What not to bare: Hot weather examines teachers' dress code

Summer the and the living is easy - but not for teachers. They, it seems, have spent the past two weeks debating appropriate wear during a heatwave on an internet chatroom.

Summer the and the living is easy - but not for teachers. They, it seems, have spent the past two weeks debating appropriate wear during a heatwave on an internet chatroom.

Should women teachers bare their midriffs in front of the pupils? And should men be allowed to don shorts and sandals? One contributor asked: "Are ladies allowed hipster trousers that allow people to see some skin?" Another admits to discomfort "when a female teacher bends over, trousers ride down and there's a lovely display of bare skin and thong".

Perhaps the suggestion of one primary school teacher that dress code should vary according to the age of the pupil is the right approach. She said: "When I taught early primary, I felt quite relaxed in my floaty gingham dress of cropped trousers. Now, teaching upper primary, I wouldn't dream of anything less than a twinset."

Men, too, are agonising over what to wear. One told the website, run by the Times Educational Supplement: "Every day I go to work in a shirt, tie and trousers. Feel hot all day long, which has a negative effect on my teaching. What do guys wear to keep themselves cool? Are three-quarter length trousers passable?"

According to another contributor, schools in New Zealand allow men to come into school in smart longish shorts and polo shirts with sandals. "It's not a problem," he added.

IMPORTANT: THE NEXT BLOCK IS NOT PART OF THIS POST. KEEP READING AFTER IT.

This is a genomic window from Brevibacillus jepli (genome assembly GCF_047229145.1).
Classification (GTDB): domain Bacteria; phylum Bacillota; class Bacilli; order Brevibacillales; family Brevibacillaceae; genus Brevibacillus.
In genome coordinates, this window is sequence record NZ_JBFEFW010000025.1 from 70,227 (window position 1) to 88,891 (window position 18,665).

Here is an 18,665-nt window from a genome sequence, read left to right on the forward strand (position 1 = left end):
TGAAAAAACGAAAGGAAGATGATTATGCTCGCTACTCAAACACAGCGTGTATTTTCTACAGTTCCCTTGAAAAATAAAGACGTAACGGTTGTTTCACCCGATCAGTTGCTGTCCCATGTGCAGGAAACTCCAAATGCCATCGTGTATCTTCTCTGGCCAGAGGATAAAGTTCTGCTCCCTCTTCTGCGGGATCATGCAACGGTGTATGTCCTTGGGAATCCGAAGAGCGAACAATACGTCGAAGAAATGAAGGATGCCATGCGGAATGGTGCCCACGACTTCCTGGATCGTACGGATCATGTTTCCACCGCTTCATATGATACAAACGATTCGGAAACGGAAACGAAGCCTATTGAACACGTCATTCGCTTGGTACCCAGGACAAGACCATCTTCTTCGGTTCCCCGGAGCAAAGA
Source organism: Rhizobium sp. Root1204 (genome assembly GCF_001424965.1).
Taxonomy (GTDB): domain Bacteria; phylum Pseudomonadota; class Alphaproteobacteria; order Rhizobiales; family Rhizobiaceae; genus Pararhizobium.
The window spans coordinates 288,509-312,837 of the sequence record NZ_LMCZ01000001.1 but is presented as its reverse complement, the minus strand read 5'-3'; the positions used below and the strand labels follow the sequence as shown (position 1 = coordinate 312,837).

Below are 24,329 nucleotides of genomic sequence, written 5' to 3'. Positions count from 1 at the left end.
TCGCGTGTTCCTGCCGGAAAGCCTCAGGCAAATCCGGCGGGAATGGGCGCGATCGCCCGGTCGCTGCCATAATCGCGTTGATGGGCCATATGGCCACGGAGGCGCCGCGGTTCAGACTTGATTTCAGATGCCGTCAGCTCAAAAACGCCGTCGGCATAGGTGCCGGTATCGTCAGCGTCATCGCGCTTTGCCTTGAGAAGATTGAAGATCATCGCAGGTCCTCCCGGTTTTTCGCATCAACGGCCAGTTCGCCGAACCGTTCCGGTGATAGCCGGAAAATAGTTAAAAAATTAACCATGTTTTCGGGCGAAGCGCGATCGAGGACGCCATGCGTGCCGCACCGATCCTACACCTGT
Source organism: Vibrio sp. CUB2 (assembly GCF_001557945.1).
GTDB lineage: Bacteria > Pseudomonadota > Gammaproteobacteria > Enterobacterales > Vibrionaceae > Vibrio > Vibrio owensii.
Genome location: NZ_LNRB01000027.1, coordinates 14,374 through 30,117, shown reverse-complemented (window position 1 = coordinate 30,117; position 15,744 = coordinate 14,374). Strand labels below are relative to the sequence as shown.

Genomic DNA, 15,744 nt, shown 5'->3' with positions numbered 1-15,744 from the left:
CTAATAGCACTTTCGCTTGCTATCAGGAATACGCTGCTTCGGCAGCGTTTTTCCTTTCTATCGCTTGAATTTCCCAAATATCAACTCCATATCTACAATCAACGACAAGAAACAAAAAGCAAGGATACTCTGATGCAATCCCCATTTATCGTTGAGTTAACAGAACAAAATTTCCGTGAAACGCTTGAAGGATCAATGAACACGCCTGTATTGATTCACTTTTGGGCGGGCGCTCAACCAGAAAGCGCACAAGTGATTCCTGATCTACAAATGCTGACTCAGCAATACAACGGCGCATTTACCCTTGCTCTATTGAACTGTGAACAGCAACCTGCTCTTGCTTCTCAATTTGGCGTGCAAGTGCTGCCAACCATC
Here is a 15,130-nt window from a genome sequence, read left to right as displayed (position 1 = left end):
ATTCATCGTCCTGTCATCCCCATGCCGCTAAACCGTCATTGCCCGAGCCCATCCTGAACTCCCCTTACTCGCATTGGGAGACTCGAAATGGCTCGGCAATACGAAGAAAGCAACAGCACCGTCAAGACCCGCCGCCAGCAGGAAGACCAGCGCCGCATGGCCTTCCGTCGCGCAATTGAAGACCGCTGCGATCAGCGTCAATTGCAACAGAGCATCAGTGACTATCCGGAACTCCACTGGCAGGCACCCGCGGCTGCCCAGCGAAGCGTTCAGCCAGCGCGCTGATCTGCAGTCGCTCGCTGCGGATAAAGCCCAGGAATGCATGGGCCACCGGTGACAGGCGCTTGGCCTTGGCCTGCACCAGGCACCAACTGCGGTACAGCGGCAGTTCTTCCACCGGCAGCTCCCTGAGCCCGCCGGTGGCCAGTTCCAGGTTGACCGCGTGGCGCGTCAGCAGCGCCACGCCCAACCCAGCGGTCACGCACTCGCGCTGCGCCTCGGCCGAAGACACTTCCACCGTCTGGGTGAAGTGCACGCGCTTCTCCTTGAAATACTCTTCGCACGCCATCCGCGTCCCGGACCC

Officially, there are no rules governing dress code for teachers - although ministers do favour uniform for pupils. The initial response of the Department for Education and Skills to the debate was: "I don't think there's anything sensible we could say." Later, in an official response, a spokeswoman said: "It's up to the individual school. We don't issue guidelines."

David Hart, general secretary of the National Association of Head Teachers, was relaxed about the question of dress. "If New Zealand allows sandals, why shouldn't we?" he said.

"I think we should take a relaxed approach to dress - although I can concede that if they're too relaxed you could get a pupil revolt. They may say 'Why are you allowed to wear that if we've still got to come to school in uniform?'."

Nick Seaton, of the Campaign for Real Education, a parents' pressure group in favour of a traditional approach to education, was more strict in his attitude. "I think schools should be treated as a business environment and that teachers should dress in a reasonably respectable fashion," he said.

"I do think it is up to the head and the individuals concerned but they should realise that it is not the summer holidays."

One teacher contributing to the website reckoned that a return to the more traditional garb of the gown might be the way forward. "If we all wore academic gowns, no one would know what we were wearing underneath," he said. "Think of the laundry that would save."

Happily, nature may have provided its own solution to the dilemma. Temperatures plummeted yesterday and lashings of rain brought an end to the heatwave.

Start your day with The Independent, sign up for daily news emails
PROMOTED VIDEO
Have you tried new the Independent Digital Edition apps?
ebooks
ebooksA special investigation by Andy McSmith
Latest stories from i100
Have you tried new the Independent Digital Edition apps?
Independent Dating
and  

By clicking 'Search' you
are agreeing to our
Terms of Use.

iJobs Job Widget
iJobs Education

Tradewind Recruitment: English Teacher

Negotiable: Tradewind Recruitment: My client is an excellent, large partially ...

Tradewind Recruitment: Science Teacher

£90 - £140 per day: Tradewind Recruitment: I am currently working in partnersh...